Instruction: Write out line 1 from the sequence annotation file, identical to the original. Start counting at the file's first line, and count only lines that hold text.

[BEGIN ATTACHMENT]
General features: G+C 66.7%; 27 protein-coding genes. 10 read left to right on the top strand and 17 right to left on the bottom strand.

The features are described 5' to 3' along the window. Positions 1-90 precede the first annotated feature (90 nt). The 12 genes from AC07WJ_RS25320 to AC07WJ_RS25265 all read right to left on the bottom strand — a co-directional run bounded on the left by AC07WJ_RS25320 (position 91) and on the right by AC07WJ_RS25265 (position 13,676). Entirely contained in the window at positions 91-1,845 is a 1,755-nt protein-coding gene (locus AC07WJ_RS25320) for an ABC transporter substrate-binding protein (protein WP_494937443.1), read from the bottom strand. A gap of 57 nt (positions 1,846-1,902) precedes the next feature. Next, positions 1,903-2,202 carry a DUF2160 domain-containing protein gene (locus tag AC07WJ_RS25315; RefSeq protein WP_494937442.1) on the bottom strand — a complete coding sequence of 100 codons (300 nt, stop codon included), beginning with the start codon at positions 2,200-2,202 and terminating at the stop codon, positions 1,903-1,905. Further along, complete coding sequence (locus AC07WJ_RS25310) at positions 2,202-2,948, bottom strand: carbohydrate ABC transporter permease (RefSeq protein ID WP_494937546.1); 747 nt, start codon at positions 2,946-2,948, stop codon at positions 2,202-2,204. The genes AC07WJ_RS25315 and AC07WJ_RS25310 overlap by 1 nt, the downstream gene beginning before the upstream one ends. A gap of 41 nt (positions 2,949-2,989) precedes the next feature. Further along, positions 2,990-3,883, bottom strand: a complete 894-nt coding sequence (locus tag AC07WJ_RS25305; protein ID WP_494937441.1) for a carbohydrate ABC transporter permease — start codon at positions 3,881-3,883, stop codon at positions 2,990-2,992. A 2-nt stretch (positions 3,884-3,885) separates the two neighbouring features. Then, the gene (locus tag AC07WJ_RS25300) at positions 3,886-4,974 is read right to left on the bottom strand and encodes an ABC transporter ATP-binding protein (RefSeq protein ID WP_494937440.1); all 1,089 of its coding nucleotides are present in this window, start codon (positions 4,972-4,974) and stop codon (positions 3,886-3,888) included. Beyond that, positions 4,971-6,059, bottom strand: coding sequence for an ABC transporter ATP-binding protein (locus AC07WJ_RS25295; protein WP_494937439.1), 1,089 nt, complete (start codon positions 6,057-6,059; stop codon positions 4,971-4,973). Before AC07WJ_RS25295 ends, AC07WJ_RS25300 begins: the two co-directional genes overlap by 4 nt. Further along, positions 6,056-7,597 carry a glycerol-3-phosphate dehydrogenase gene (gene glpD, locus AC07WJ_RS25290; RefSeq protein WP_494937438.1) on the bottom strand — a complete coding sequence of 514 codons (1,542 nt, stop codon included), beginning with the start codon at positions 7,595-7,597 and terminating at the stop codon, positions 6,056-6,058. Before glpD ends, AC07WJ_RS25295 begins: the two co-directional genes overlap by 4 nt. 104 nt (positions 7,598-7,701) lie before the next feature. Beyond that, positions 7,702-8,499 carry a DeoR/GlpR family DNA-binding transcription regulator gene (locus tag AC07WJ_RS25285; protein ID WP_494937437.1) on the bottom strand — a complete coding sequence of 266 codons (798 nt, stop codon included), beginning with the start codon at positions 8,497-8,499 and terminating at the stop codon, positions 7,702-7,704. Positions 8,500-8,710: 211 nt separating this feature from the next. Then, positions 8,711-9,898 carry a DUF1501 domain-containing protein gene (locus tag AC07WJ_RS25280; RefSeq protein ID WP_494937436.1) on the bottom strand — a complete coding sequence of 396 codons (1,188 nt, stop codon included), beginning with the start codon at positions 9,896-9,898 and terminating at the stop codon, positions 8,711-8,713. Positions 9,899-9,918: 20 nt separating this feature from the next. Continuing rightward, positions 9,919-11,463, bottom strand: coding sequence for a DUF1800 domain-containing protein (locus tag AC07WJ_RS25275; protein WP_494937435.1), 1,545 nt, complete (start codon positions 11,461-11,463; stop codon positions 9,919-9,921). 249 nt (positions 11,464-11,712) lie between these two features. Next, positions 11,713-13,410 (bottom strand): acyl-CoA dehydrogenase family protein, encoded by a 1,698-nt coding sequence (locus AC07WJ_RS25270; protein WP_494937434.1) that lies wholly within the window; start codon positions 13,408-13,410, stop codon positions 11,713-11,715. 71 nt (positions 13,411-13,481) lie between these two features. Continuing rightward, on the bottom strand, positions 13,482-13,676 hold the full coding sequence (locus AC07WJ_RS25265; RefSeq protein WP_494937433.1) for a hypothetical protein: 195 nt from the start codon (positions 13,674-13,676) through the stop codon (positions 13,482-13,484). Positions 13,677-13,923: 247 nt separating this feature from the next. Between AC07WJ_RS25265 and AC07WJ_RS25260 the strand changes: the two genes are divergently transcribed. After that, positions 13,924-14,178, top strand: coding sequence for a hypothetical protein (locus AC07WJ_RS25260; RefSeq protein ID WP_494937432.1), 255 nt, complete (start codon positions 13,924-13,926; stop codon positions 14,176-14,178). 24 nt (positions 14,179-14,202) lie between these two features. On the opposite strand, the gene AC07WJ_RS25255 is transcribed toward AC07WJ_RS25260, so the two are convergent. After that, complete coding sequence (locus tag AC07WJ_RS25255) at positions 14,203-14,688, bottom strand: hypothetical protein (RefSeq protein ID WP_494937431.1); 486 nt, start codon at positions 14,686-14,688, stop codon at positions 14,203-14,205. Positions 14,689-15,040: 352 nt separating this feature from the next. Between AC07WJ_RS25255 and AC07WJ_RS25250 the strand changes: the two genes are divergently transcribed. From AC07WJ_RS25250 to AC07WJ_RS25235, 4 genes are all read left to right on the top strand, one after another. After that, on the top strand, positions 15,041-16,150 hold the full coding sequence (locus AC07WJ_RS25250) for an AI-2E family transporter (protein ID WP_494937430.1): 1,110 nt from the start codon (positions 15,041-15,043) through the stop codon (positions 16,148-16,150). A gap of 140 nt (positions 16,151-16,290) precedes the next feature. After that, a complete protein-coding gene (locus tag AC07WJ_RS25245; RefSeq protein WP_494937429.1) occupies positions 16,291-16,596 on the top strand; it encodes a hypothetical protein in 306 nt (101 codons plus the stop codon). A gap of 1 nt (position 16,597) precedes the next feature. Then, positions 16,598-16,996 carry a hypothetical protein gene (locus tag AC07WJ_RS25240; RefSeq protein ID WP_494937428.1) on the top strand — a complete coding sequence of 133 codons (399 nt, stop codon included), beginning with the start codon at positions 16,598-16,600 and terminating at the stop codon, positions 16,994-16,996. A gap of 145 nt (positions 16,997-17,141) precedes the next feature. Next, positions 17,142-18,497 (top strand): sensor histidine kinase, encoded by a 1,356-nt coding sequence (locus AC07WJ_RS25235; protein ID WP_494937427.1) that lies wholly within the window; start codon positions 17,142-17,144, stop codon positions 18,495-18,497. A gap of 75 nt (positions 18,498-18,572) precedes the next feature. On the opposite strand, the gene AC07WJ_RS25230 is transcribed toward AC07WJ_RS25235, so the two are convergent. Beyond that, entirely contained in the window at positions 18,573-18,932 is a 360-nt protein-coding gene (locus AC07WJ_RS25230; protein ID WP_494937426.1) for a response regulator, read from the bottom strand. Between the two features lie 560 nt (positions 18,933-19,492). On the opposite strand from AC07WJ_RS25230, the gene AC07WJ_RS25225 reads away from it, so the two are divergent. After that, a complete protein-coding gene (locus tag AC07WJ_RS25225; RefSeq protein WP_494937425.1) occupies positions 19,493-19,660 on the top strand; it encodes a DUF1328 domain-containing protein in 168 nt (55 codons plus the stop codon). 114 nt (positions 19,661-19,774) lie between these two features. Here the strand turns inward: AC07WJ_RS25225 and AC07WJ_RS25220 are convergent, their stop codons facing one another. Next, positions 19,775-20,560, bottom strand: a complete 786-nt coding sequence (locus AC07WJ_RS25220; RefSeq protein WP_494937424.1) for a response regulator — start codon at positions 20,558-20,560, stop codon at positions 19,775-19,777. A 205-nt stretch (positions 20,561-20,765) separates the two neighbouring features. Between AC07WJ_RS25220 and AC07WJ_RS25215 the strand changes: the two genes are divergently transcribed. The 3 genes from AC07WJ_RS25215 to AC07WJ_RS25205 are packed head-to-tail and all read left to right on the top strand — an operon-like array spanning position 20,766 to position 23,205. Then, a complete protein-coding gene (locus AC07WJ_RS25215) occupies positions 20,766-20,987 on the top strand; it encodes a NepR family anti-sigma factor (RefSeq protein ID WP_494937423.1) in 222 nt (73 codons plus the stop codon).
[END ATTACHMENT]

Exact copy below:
General features: G+C 66.7%; 27 protein-coding genes. 10 read left to right on the top strand and 17 right to left on the bottom strand.